“These people have cooked up stories against [me] such as misconduct. They said I never served the workers,” he said. Jeza was furious about his dismissal and decided to take Amcu to the Commission for Conciliation, Mediation and Arbitration.
“We settled at the CCMA for three months’ salary, because they could see they didn’t have a case against me,” he said.
Then, in January, Mohale and Amcu paralegal officer Vusi Shonge resigned — they said it was constructive dismissal — after they were accused of inadequately managing a work stoppage in Carletonville. At the end of January, Tshisa was sacked after he lost his job at Harmony Gold’s Kusasalethu mine.
His departure from Harmony Gold left the workers at Kusasalethu confused, Tshisa said.
At least three Amcu members at the mine confirmed that Mathunjwa had visited the shaft twice since dismissing Tshisa, but said he did not properly explain why the decision was made.
“The president came here twice to assassinate Tshisa’s character, and said he was sleeping with Amcu leaders and his wife is recruiting for Numsa [the National Union of Metalworkers of South Africa],” a rock drill operator at Kusasalethu said anonymously, fearing victimisation for speaking out against Mathunjwa.
“A number of our comrades have now left Amcu for Numsa and NUM,” he said.
Tshisa’s dismissal letter from the Amcu head office states that he was sacked because the union’s constitution requires that, for a member to be eligible for an elected position, he or she must be an employee of a mining or construction company and contribute a monthly subscription from his or her salary.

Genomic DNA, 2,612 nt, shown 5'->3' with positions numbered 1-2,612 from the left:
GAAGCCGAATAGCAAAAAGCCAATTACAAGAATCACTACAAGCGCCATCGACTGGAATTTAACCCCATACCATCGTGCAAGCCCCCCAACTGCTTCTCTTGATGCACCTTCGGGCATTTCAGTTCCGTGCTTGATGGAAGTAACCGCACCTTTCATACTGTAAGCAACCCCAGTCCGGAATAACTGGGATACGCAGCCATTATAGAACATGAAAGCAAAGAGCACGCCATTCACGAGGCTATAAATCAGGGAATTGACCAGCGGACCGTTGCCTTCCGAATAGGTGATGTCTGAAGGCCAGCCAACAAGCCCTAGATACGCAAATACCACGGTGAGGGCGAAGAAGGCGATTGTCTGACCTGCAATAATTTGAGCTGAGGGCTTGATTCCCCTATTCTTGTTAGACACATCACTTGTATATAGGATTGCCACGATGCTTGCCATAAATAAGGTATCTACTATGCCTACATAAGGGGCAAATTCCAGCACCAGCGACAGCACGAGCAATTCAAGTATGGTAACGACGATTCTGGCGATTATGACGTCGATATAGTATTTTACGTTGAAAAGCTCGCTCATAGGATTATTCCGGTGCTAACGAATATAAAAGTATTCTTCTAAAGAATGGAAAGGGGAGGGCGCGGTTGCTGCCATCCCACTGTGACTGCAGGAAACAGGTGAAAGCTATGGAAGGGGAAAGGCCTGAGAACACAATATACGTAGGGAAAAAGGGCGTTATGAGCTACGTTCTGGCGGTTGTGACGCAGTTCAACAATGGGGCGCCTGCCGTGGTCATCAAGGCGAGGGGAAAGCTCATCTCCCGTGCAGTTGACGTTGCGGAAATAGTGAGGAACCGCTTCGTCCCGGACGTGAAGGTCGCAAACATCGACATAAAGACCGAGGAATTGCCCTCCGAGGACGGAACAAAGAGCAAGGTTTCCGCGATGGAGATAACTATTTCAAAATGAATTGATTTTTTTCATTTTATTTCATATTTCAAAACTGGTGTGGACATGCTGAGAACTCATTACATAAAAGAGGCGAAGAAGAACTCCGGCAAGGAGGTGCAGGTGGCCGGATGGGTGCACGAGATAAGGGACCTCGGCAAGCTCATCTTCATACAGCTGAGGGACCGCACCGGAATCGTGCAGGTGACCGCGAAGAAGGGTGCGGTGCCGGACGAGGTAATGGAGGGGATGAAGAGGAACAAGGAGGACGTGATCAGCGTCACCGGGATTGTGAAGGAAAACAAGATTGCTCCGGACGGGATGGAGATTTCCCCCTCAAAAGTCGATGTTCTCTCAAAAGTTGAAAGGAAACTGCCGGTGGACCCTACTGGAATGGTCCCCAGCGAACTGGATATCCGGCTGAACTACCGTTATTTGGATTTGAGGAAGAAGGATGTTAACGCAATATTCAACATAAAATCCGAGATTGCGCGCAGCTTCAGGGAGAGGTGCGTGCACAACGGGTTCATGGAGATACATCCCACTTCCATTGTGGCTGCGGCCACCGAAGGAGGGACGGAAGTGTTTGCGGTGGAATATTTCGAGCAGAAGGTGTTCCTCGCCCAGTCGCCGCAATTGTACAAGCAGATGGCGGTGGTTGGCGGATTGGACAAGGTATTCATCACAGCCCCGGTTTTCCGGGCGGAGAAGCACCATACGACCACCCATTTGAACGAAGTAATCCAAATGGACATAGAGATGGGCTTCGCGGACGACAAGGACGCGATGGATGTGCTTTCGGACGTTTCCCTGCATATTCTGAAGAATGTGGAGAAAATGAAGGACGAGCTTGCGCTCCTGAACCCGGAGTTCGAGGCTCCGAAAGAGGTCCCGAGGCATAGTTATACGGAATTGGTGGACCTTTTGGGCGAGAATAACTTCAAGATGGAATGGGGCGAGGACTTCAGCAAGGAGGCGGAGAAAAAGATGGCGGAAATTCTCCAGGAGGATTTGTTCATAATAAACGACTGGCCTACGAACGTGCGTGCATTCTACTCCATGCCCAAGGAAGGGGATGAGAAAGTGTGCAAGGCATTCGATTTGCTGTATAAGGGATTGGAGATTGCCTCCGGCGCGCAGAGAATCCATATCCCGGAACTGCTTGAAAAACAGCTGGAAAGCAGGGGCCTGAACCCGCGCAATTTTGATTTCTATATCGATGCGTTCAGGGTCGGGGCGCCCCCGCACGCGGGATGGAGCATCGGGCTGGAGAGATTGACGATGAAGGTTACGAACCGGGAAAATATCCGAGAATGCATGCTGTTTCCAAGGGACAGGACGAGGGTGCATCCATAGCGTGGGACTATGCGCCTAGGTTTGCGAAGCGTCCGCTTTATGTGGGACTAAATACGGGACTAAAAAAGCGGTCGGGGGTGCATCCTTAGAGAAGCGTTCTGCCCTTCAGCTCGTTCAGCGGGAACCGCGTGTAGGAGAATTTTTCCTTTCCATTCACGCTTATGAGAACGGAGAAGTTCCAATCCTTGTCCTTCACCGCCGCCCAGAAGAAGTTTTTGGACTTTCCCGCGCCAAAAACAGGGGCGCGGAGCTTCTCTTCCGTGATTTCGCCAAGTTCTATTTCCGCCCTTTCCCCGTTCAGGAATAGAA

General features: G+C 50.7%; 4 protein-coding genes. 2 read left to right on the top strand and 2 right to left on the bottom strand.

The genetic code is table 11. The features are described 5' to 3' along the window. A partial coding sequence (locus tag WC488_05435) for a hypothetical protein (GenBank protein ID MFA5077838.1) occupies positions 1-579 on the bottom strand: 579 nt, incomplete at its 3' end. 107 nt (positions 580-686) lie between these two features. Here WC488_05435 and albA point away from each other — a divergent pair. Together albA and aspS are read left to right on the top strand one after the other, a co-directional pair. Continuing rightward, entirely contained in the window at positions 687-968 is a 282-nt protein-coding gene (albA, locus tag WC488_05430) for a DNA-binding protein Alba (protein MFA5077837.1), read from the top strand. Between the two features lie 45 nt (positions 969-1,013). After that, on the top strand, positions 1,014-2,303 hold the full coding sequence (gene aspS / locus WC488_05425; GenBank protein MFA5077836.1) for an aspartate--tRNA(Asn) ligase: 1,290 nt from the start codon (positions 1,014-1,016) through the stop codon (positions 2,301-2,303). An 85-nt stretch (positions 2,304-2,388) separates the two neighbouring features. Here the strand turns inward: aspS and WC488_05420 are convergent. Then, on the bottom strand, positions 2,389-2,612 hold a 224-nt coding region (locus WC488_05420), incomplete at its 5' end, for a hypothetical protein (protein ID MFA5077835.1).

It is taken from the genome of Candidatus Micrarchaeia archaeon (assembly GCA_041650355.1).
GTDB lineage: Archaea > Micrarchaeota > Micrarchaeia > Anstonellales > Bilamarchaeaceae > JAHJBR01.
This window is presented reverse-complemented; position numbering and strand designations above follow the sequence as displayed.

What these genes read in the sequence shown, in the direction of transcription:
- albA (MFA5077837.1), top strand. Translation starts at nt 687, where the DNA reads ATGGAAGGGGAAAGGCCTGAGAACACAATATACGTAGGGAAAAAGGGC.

But this clause would mean that Mathunjwa himself would be ineligible to serve as president, former registrar of labour Johan Crouse told the M&G.
Mathunjwa and Amcu treasurer Jimmy Gama accepted retrenchment packages from BHP Billiton in 2014, and are currently serving as full-time paid officials of the union.
Crouse said he wrote to Mathunjwa in 2016, seeking clarity on why he continued to occupy the position of president despite the provisions of the Amcu constitution, but was ignored.
“This guy has, at least for the past five years, been ignoring us straight,” Crouse said.
“It is an illegitimate union and it is not operating constitutionally. It has been established and is being run by people who cannot call themselves legitimate office bearers.”
He explained that, technically, Amcu is not a worker-controlled union, because its top leadership was not elected by any of its members.
“They all wanted to be office bearers but I said that they can’t, because the provisions of the constitution say, once you become elected to the committee as an office bearer, you immediately become a paid official of the union,” Crouse explained.
Before he was ousted in a controversial public spat with the minister of labour, Crouse intended to confront Mathunjwa about his failure to convene a conference and submit the names of elected officials.
“They don’t submit the names of the committees or elected positions. You hear there was an election [in 2012] but they say we didn’t have that election; it was abandoned,” he said.
This week the department of labour confirmed that Mathunjwa had still not responded to the letter and remains solely employed by the union.